Pictured here are models of a real estate development in Shanghai in 2005, when China’s real estate boom was gaining momentum.
China photos | Getty Images News | Getty Images
BEIJING – China’s real estate woes have drawn renewed attention to the world of shadow banking and the risks it poses to the economy.
Shadow banking – a term coined in the US in 2007 – refers to financial services offered outside the formal banking system, which is heavily regulated.
In contrast, shadow banking institutions can more easily lend money to more businesses, but these loans are not secured in the same way as traditional banks. This means that a sudden and widespread demand for payments can have a domino effect.
Furthermore, limited regulatory oversight of shadow banking makes it difficult to determine the true extent of debt – and the risk to the economy.
In China, the government has tried to limit the rapid growth of this non-bank debt in recent years.
Developers were able to borrow generously from shadow banks, circumventing restrictions on borrowing for land purchases.
Center for Strategic and International Studies
What makes the country’s situation different is the dominance of the state. The largest banks are state-owned, making it more difficult for non-state companies to use traditional banks for financing.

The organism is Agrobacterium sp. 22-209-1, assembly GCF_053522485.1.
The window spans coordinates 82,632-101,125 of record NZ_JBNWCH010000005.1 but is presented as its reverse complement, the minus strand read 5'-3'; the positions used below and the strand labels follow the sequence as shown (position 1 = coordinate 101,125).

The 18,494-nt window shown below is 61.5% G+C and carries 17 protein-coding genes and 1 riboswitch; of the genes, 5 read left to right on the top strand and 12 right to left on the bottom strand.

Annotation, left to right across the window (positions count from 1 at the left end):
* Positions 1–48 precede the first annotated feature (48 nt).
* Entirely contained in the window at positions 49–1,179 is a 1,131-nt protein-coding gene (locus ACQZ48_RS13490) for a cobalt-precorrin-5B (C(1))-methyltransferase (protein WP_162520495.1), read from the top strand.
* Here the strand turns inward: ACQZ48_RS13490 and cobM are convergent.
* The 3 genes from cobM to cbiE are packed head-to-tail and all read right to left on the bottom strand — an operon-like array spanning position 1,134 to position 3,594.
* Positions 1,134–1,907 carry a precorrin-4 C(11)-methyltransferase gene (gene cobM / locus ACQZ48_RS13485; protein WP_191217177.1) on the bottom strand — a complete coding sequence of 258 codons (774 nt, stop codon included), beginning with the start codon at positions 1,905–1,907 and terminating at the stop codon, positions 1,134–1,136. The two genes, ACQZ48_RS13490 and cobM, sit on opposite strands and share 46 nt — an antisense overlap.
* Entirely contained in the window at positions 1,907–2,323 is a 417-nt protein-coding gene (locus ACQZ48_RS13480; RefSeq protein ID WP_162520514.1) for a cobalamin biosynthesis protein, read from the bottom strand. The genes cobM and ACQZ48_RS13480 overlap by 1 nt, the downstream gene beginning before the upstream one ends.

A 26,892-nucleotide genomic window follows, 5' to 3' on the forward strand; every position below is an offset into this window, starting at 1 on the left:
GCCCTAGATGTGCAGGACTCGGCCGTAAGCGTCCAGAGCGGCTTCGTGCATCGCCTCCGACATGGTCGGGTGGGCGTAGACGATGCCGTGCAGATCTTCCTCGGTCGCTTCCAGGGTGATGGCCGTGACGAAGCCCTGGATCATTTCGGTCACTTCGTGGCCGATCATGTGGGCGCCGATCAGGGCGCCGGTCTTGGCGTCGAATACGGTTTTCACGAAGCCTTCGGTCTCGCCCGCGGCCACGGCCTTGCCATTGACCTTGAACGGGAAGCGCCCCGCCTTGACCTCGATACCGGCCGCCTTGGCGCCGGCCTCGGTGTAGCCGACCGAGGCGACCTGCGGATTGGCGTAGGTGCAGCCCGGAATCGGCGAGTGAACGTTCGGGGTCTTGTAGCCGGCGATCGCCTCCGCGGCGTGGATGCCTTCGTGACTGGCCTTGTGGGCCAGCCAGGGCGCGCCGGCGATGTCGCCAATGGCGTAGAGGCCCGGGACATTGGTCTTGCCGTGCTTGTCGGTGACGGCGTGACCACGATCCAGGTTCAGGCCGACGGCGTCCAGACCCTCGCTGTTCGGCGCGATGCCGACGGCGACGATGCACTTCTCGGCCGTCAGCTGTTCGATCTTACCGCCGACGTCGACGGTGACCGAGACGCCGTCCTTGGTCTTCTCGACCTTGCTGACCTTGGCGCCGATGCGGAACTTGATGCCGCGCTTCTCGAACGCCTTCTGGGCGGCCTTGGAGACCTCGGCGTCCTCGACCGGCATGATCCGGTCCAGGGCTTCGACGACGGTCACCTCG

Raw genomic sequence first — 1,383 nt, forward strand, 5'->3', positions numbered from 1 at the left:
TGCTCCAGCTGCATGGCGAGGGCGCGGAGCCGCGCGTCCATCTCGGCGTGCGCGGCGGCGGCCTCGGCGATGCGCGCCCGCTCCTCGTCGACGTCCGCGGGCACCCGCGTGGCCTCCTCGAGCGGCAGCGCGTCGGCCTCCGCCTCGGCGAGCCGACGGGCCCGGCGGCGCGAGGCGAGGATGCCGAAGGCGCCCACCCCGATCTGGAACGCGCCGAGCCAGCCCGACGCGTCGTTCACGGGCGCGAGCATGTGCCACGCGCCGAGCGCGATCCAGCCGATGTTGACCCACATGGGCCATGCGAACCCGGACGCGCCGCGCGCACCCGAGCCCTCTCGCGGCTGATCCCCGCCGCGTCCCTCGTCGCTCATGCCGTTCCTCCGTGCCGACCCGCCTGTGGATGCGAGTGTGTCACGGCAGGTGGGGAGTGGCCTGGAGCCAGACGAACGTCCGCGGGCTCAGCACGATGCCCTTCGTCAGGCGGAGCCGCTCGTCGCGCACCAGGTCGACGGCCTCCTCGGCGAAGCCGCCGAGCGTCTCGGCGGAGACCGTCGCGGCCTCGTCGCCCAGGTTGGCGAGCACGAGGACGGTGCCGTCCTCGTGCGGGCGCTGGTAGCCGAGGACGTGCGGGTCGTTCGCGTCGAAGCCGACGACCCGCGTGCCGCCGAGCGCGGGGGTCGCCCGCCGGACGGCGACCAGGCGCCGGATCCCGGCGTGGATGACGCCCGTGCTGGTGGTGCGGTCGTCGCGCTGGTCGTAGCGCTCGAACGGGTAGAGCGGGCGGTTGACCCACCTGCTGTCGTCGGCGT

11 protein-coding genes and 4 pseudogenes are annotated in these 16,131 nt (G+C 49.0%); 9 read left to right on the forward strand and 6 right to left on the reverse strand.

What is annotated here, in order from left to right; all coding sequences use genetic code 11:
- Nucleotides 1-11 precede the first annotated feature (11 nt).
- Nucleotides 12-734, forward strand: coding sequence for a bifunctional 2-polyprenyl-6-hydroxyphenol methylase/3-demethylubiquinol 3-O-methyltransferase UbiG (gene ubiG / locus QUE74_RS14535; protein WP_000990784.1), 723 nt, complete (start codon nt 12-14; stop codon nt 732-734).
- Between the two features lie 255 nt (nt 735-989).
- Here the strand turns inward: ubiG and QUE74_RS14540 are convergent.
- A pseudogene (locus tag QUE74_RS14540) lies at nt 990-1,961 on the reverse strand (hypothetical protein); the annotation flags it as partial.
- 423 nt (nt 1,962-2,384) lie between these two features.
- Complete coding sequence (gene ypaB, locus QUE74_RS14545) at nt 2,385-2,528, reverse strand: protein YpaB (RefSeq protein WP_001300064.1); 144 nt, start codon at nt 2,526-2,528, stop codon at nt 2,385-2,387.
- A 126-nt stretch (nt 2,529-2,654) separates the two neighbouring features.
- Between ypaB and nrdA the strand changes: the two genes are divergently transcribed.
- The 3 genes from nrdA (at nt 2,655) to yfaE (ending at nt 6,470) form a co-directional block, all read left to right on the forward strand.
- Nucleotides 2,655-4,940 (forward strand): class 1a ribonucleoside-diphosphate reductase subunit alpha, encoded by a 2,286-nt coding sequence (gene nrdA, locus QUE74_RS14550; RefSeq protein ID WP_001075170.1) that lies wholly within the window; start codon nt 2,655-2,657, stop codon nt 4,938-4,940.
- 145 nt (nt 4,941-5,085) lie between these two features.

The state-dominated financial system also meant that, until recently, participants borrowed and lent money on the assumption that the state would always be there to provide support – an implicit guarantee.
Estimates of the size of shadow banking in China vary widely, but are in the trillions of dollars.
Shadow banking and real estate
China’s real estate sector, estimated to make up a quarter of the economy, lies at the intersection of shadow banking, local government finance and private wealth.
Real estate companies purchased land from local governments that needed the revenue and economic benefits of regional development. People in China jumped at the opportunity to buy their own homes – or speculate in real estate – as prices soared over the past two decades.
“Developers have been able to borrow generously from shadow banks and circumvent restrictions on borrowing for land purchases,” Logan Wright, chairman of the board of trustees of the Center for Strategic and International Studies on Chinese Economics and Business, said in an April report.
“As a result, land prices continued to rise and developers subsequently drove up housing costs to maintain their margins.”
Wright said Beijing’s recent restrictions on shadow banking have prompted ever-aggressive developers to turn to other sources of financing to repay existing shadow bank loans. He noted that developers have started relying more on pre-selling apartments to homebuyers – through mortgages – and slowing construction to save costs.
The deleveraging campaign that China’s leadership launched in 2016 to reduce systemic financial risks is the only logical starting point to explain how China’s structural economic downturn began
CSIS Trustee Chair in Chinese Economics